VATICAN CITY, JULY 2, 2003 ( God is not an indifferent or distant being, so "we are not abandoned to ourselves," says John Paul II.

The Pope said that this truth about God is one of the central messages of the Old and New Testaments, and a profound reason for consolation for the believer. He was commenting on Psalm 145(146) during today's general audience, which attracted thousands to Paul VI Hall in the Vatican.

The "vicissitudes of our day are not dominated by chaos or fate; the events do not represent a mere succession of acts deprived of any meaning or goal," the Holy Father said.

"God is the creator of heaven and earth, and the faithful custodian of the covenant that binds him to his people," the Pope said. "It is he who does justice to the oppressed, gives bread to sustain the hungry, and sets prisoners free.

"He opens the eyes of the blind, raises the one who falls, loves the righteous, protects the stranger, and upholds the orphan and the widow. It is he who disturbs the way of the wicked and reigns sovereign over all beings and all times."

The Pope said that the language of the Psalm tries to explain that "the Lord is not a sovereign who is distant from his creatures, but is involved in their history, like one who defends justice, aligning himself with the last, the victims, the oppressed, the unhappy."

Before God, man has two possible but opposite choices: to "trust in princes, adopting their criteria inspired by wickedness, egoism and pride," or to trust in God, "eternal and faithful."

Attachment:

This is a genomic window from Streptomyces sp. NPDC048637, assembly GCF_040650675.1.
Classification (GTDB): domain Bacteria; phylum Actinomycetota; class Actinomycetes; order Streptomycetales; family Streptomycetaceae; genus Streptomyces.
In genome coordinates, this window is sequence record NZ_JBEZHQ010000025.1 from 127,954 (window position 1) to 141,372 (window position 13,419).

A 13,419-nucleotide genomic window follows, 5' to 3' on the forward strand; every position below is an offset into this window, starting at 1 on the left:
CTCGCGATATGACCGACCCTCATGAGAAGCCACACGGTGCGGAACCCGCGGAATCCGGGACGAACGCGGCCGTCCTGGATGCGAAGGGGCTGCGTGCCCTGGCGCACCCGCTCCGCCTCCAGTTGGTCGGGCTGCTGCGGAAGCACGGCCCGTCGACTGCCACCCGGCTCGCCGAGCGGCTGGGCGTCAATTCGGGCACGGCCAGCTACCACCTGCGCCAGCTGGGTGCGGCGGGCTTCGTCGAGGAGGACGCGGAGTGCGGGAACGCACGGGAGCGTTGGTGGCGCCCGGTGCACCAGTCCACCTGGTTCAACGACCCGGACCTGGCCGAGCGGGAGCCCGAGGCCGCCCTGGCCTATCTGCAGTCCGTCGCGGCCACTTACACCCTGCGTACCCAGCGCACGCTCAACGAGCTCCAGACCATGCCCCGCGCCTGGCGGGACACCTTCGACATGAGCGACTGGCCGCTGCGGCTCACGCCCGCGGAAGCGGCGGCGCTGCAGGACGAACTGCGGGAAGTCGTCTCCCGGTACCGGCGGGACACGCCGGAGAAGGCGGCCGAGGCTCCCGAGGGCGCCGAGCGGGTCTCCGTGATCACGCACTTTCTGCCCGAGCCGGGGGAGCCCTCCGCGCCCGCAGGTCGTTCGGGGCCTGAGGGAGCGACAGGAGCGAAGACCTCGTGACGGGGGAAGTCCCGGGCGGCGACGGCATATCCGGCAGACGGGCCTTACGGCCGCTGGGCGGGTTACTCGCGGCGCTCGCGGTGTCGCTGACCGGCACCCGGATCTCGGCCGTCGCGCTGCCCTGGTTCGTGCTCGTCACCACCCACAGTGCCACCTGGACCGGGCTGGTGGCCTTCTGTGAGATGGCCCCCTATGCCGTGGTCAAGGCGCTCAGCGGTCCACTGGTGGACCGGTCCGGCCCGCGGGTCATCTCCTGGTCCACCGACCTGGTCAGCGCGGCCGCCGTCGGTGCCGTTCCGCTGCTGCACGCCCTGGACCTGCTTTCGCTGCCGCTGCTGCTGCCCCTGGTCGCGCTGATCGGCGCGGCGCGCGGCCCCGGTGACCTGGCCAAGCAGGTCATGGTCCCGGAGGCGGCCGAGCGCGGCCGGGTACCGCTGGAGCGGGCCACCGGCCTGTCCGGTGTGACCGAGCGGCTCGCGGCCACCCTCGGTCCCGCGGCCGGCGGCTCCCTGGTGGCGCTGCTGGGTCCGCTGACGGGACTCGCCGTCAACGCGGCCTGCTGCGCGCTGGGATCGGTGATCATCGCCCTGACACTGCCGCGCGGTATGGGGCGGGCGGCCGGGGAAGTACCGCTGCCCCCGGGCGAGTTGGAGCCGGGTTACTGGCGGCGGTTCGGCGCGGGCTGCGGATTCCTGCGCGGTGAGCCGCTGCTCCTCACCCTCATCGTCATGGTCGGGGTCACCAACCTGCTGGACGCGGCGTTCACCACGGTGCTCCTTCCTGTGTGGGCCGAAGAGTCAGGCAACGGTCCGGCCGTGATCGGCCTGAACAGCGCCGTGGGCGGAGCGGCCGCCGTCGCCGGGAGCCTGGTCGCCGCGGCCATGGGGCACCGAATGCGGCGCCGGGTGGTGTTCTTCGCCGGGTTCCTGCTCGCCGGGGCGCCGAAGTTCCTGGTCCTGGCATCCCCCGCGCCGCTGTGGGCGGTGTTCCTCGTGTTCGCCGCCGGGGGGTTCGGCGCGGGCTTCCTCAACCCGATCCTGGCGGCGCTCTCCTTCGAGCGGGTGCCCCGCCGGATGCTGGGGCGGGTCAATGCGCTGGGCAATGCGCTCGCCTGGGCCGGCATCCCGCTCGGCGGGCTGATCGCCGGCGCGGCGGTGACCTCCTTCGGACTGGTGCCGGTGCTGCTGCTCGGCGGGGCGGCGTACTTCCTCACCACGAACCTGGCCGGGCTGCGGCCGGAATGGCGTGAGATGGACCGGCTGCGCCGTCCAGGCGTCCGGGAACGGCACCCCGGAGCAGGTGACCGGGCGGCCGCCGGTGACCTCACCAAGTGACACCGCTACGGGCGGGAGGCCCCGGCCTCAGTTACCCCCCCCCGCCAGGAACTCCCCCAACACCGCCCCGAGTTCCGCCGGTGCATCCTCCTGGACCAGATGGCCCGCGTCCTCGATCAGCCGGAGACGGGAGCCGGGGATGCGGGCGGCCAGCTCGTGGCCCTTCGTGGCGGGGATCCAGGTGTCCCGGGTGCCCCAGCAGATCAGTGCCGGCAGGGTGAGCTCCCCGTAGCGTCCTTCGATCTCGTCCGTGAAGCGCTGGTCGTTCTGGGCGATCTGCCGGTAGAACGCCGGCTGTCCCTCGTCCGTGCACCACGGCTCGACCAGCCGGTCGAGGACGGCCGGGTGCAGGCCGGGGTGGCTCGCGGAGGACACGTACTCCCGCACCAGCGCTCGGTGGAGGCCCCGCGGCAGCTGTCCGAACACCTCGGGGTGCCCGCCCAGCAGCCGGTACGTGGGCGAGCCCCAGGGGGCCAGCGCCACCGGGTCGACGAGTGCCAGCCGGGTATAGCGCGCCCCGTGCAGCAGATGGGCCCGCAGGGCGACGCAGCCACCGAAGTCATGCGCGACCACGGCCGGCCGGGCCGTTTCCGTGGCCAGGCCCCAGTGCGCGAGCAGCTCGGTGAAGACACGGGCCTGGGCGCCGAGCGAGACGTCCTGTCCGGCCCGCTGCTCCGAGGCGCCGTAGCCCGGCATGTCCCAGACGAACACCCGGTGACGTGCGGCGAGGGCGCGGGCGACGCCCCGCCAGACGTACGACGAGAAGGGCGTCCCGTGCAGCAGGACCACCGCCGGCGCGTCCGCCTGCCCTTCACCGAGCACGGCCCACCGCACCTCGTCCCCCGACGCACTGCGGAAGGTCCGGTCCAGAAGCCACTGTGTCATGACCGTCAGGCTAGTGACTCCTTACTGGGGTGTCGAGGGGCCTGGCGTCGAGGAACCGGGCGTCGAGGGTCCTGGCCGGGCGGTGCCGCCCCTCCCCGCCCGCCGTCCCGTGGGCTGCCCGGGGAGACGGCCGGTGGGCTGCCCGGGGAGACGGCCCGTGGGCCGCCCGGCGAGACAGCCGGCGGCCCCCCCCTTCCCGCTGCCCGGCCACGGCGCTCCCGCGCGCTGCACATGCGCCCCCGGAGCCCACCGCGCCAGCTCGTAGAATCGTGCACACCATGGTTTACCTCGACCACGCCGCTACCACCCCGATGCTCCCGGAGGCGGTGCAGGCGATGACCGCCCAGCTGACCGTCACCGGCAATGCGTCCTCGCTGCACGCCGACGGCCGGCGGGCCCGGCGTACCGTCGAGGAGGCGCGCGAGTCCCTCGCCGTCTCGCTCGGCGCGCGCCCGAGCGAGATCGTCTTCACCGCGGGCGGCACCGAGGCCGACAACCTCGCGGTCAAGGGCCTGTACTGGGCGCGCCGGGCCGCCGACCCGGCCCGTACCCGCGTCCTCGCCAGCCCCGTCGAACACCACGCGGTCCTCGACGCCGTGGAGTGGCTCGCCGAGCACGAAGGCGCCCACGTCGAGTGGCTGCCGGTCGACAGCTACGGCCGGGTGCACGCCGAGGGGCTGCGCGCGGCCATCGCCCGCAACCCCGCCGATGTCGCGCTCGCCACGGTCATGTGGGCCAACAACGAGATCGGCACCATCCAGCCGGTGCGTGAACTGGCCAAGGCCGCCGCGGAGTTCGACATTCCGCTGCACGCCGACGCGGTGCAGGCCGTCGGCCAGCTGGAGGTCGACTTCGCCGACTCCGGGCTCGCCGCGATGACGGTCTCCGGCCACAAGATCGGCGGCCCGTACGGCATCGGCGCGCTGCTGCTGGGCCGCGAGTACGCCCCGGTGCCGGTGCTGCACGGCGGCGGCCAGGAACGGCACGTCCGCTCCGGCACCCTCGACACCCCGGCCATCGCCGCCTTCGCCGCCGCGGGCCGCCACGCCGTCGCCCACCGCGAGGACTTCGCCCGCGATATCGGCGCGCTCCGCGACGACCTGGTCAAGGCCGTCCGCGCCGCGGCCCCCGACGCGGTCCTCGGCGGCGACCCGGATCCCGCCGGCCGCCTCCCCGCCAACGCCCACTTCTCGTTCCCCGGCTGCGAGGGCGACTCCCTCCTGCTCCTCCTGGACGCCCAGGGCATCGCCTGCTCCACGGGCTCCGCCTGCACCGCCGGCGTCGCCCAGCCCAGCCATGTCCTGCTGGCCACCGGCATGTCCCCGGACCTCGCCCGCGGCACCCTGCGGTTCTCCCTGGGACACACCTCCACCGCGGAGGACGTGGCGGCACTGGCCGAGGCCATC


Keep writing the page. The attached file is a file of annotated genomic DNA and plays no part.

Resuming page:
The first is "a slippery and ruinous way" which leads to despair, the Pope said. The second consists in basing one's life on "the indestructible solidity of the Lord, on his eternity, on his infinite power."

This second option "means to share his [God's] choices," to "live in adherence to the divine will," the Holy Father said. In other words, "to offer bread to the hungry, to visit prisoners, to support and comfort the sick, to defend and welcome the stranger, to be dedicated to the poor and the miserable. In reality, it is the same spirit of the beatitudes: to decide in favor of that proposal of love that saves us at the end of this life and will then be the object of our examination in the Last Judgment, which will seal history."

"Then we will be judged on the choice to serve Christ in the hungry, in the thirsty, in the stranger, in the naked, in the sick, in the imprisoned," for, as Jesus said: "Amen, I say to you, whatever you did for one of these least brothers of mine, you did for me."

The Holy Father's reflection continued the series of meditations on the Psalms and canticles of the Old Testament. Other meditations may be consulted in the Wednesday's Audience section of ZENIT's Web page (